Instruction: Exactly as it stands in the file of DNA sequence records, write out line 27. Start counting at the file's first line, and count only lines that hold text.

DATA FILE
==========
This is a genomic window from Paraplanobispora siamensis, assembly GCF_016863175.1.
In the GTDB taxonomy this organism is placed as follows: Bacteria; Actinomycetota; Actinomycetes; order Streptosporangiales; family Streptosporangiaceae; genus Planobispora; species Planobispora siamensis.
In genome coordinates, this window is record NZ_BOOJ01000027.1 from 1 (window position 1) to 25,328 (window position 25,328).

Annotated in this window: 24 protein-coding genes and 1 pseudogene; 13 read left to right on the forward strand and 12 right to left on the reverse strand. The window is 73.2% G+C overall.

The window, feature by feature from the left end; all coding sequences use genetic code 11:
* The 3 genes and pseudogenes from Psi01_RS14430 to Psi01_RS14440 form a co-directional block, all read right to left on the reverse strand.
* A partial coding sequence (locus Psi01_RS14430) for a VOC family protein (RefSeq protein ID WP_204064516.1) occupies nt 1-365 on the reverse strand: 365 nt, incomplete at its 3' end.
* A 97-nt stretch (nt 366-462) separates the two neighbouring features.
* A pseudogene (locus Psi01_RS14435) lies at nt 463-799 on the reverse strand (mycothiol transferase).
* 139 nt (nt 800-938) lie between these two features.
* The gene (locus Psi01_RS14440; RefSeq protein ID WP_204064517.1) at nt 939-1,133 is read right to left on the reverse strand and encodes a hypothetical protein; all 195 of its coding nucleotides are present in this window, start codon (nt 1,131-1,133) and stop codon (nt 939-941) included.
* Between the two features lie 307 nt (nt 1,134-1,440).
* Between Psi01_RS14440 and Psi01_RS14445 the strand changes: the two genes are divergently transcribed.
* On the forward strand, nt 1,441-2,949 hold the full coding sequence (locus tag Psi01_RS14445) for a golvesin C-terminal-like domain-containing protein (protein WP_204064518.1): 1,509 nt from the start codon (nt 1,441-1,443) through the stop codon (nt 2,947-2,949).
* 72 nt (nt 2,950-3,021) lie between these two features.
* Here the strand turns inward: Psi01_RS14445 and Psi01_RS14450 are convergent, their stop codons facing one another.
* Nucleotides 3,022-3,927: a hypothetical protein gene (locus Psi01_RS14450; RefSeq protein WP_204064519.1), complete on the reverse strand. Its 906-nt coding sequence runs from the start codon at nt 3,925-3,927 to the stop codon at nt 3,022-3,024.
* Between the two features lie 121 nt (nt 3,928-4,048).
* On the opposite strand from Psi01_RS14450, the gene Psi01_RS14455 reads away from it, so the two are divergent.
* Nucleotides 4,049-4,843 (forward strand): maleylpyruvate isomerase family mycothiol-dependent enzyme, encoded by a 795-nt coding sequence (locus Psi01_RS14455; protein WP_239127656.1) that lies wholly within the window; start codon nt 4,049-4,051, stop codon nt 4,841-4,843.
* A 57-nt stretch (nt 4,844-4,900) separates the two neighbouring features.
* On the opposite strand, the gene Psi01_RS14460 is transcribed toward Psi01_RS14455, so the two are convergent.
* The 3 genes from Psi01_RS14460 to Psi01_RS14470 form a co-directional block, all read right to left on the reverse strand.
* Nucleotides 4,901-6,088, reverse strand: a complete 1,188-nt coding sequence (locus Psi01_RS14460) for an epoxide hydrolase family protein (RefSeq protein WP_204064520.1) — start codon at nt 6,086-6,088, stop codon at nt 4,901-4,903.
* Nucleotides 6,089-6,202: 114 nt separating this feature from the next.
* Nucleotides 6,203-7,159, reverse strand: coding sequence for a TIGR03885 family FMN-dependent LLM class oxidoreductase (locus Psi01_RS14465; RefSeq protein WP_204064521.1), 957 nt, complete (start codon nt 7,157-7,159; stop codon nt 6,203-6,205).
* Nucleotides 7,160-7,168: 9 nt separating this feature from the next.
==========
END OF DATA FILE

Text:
* Nucleotides 7,160-7,168: 9 nt separating this feature from the next.